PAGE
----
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Official Defends State Regs In Kentucky Abortion Fight

The Indiana Supreme Court is considering a sentence appeal for a man convicted in 2020 of killing and mutilating his ex-girlfriend at her Jeffersonville home.
ONA News Agency/Wikimedia Commons
The Indiana Supreme Court is considering a sentence appeal for a man convicted in 2020 of killing and mutilating his ex-girlfriend at her Jeffersonville home.

Lawyers for Kentucky’s only abortion clinic and Planned Parenthood on Thursday grilled a state official during the second day of a licensing battle taking place in federal court.

Robert Silverthorn, the inspector general for Kentucky’s health cabinet, defended the state’s aggressive enforcement of transfer agreements — contracts that abortion providers are required to make with a hospital and ambulance service.

Silverthorn said that the agreements ensure that emergency responders and hospitals are acquainted with an abortion clinic’s features.

“It would be very helpful to have those relationships established and familiarity with the facility in place,” he said.

Abortion rights groups say the transfer agreements are intended to make it more difficult to provide abortions in the state.

The license of EMW Women’s Surgical Center could be revoked as a result of the case, meaning Kentucky would be the only state in the nation without an abortion provider.

The clinic is suing Gov. Matt Bevin’s administration for rejecting its transfer agreements and threatening to revoke its license.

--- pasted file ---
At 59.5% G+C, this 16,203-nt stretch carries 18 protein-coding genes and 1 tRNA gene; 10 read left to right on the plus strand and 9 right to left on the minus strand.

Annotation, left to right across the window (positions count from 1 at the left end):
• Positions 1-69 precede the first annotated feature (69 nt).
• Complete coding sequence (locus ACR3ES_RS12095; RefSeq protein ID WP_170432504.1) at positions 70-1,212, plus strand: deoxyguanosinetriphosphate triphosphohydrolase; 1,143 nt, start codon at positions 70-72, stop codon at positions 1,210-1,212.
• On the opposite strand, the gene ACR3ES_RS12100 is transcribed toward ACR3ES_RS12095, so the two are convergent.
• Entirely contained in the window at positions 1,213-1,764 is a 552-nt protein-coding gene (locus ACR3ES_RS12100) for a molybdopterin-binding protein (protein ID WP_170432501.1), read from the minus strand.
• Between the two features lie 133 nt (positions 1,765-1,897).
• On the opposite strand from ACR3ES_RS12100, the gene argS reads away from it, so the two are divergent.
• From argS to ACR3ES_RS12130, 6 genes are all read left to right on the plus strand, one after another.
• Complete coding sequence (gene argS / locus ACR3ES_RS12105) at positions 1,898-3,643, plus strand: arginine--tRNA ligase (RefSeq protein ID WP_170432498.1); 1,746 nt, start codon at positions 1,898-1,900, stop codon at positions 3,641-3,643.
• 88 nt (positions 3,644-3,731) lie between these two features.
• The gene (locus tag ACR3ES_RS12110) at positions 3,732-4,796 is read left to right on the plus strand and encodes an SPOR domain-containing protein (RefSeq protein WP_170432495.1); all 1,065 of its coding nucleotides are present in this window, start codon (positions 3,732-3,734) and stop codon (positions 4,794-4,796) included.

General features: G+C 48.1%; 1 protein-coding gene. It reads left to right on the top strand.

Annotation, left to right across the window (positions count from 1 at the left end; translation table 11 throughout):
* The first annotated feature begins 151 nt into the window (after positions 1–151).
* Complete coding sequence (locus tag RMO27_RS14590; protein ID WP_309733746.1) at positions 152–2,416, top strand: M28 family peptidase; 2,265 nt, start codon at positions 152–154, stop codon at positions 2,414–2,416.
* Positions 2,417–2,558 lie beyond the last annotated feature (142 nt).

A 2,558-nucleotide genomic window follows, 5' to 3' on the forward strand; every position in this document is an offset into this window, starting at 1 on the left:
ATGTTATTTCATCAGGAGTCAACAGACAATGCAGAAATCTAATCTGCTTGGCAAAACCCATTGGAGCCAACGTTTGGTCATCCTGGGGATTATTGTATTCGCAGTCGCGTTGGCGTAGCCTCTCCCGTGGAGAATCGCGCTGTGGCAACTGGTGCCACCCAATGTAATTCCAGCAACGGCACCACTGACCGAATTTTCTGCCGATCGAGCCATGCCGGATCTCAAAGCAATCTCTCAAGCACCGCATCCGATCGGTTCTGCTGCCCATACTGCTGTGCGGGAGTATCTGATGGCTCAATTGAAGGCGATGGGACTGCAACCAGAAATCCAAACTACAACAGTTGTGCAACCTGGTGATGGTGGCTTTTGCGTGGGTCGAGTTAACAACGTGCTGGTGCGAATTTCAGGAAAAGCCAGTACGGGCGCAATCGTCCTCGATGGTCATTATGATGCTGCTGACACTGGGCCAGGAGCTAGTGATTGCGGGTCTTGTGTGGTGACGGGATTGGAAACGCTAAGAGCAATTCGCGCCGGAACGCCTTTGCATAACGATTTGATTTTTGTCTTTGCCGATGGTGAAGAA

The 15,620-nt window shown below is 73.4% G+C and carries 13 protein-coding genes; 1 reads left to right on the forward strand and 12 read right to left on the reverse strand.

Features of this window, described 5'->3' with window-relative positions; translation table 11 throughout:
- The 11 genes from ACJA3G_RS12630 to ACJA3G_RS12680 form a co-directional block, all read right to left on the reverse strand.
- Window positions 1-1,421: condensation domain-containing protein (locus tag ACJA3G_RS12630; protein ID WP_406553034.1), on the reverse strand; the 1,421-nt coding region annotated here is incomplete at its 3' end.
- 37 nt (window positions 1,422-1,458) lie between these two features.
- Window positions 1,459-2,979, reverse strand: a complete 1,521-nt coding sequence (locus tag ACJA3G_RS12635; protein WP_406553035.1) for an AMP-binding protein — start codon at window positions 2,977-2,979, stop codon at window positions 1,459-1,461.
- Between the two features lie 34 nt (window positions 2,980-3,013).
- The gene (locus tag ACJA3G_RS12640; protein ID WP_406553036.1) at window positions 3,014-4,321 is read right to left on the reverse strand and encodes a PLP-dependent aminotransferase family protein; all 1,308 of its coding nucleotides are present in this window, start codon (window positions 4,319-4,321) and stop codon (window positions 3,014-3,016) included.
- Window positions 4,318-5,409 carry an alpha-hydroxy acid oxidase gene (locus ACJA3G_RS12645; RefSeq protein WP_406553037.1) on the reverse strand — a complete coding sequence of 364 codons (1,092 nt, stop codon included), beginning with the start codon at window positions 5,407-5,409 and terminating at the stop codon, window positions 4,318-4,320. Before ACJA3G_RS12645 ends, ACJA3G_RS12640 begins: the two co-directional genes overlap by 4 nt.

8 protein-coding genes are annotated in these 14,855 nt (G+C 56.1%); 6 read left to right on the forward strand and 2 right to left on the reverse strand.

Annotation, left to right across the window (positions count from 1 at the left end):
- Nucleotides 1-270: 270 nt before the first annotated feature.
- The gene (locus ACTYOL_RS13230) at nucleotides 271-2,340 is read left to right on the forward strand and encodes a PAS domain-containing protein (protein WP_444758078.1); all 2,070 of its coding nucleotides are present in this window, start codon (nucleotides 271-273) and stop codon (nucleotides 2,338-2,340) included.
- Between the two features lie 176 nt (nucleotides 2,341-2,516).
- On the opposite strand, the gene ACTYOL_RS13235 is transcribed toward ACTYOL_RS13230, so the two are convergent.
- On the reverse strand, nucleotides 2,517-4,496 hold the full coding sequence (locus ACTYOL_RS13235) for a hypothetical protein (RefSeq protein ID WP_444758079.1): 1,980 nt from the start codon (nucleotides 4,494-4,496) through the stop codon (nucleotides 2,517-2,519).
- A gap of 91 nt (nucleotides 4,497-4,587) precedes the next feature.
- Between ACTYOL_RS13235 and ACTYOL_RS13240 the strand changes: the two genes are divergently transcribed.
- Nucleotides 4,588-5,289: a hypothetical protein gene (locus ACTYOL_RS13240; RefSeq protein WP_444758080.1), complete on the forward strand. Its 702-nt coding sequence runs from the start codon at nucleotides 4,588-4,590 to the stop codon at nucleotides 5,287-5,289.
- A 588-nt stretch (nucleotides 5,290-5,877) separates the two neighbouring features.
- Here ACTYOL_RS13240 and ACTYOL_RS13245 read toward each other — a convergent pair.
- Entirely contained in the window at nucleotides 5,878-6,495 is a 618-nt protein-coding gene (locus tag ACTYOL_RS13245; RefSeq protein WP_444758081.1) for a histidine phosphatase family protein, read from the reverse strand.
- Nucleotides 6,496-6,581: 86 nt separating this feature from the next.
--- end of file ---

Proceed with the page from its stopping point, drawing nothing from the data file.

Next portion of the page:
Planned Parenthood joined the suit — the state also found its transfer agreements to be inadequate.

Silverthorn testified that he helped design new transfer agreement requirements enacted by the state in June. Under the “emergency regulation,” clinics must now have a legal contract with a hospital in the same county and no farther than 20 minutes away.

On Wednesday, EMW owner Ernest Marshall testified that his attempts to secure a new transfer agreement with a hospital and ambulance service in the Louisville area have been “fruitless.”

Marshall suggested that members of the Bevin administration had pressured hospitals to deny the agreements.

Silverthorn said Thursday that hospitals are responsible for their own actions.

“If anybody was impeding, it was probably the hospitals,” he said. “It wasn’t the state.”

Jennifer Wolsing, an attorney for the Cabinet for Health and Family Services, displayed a spreadsheet created by Silverthorn that featured distances between Kentucky cities and abortion providers in surrounding states.

Silverthorn said that Kentucky women seeking abortions would still have “options” in other states if EMW’s license is revoked and that most points in Kentucky are within 150 miles of an outside abortion provider.

Lawyers representing EMW and Planned Parenthood said the spreadsheet doesn’t consider driving time, cost of the procedure or abortion restrictions in the surrounding states.


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